Fri Mar 16th, 2018
Over the past month, one case of hantavirus has been reported in Denver, Colorado in addition to two reported cases in Farmington, New Mexico. The risk of hantavirus increases as warm weather continues and residents begin their spring cleaning early. While most human cases are reported in spring and early summer, hantavirus can be contracted year-round.
Hantavirus is carried by wild rodents, particularly deer mice in our area, and is present in their droppings, urine and saliva. Dried droppings or urine can be stirred up in dust, and it is possible for humans to get hantavirus by breathing in the contaminated air.
Hantavirus is a rare disease that causes severe illness which can be life-threatening, especially if not detected quickly. Symptoms include fever, severe muscle aches and fatigue, which often occur within two weeks of exposure. Other symptoms that occur later include difficulty breathing, headaches, dizziness, chills, nausea, vomiting, diarrhea, and stomach pain. Residents should inform their doctor of any exposure to large amounts of rodent droppings/urine if they have these symptoms.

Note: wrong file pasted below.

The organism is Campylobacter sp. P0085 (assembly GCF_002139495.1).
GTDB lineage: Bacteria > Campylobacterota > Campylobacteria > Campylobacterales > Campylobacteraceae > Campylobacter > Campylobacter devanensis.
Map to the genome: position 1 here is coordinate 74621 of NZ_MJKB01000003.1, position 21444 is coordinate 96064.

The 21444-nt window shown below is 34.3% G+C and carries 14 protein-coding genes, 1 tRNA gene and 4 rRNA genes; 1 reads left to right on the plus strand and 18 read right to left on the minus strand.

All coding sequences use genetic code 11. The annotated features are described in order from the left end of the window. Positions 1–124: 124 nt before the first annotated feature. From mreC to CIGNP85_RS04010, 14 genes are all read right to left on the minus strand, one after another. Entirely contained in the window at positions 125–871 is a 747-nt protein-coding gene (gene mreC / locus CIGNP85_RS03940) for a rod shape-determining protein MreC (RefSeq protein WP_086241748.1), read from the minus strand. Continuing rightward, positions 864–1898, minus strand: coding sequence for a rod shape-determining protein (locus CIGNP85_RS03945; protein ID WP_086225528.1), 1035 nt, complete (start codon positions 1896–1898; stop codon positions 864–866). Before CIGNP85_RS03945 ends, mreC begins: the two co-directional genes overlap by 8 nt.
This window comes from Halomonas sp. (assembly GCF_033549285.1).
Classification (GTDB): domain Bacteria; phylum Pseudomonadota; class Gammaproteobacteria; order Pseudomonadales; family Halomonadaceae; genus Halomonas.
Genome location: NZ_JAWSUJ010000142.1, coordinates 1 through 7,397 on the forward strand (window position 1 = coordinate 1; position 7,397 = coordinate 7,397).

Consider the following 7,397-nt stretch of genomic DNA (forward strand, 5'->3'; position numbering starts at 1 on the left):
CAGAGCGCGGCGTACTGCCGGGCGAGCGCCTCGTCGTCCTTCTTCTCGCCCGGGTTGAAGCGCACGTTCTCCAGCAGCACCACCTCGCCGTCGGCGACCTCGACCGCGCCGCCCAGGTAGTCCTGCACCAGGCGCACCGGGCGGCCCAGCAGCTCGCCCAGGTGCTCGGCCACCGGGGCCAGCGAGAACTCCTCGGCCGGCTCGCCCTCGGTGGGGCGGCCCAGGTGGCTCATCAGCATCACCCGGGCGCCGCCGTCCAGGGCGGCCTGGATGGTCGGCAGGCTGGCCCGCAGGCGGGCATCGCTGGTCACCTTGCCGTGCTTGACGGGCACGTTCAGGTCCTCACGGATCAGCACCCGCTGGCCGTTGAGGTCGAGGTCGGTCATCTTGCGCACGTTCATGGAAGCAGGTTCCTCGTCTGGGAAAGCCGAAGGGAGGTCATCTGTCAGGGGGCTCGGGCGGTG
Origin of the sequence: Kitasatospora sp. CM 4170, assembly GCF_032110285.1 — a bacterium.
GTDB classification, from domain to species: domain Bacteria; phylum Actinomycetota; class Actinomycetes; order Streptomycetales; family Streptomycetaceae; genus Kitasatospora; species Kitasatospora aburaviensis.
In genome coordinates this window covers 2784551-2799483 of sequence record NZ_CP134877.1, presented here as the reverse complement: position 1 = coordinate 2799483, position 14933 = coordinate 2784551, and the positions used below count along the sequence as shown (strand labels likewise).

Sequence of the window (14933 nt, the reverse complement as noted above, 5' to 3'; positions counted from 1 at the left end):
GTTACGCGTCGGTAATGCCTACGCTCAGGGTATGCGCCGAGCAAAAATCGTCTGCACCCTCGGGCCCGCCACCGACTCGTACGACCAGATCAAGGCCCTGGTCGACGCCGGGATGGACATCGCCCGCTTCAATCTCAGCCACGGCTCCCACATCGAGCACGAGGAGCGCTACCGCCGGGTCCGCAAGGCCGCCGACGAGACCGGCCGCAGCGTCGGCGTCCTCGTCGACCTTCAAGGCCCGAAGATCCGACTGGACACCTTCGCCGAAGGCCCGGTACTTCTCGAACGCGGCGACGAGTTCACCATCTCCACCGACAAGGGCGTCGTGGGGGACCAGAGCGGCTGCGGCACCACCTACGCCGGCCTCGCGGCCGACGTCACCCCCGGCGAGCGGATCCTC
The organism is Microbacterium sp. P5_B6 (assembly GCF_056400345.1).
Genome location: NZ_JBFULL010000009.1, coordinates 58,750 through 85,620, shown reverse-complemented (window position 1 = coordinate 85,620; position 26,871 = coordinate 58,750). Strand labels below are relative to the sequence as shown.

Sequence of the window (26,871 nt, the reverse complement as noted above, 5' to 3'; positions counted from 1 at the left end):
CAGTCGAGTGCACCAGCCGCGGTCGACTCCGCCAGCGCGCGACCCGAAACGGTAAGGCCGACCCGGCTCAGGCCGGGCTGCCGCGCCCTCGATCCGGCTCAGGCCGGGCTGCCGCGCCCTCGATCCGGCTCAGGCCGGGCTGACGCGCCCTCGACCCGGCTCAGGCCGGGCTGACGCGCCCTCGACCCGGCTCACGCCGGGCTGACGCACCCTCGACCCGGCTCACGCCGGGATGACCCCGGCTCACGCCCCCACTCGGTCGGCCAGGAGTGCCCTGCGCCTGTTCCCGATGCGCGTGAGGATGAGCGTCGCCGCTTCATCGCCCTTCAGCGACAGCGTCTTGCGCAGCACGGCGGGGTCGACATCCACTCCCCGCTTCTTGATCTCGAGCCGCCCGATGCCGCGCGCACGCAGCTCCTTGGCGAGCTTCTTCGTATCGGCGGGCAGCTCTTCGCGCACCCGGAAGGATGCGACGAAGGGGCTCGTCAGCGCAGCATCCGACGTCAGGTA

Hantavirus has not been shown to infect other kinds of animals, such as dogs, cats, or farm animals. The disease is not contagious and does not spread from human to human.
San Juan Basin Public Health recommends everyone control the presence of rodents around their home; and, when heading outdoors, particularly to areas where wild animals and insects are active, wear insect repellant, appropriate clothing and protect your pets from fleas and ticks. Do not to handle or feed wild animals especially those that appear sick; and do not pick up dead animals or animal waste. Also, remember to talk with your children about these precautions.
Suggestions to avoid hantavirus when spring cleaning, especially where rodent droppings may be present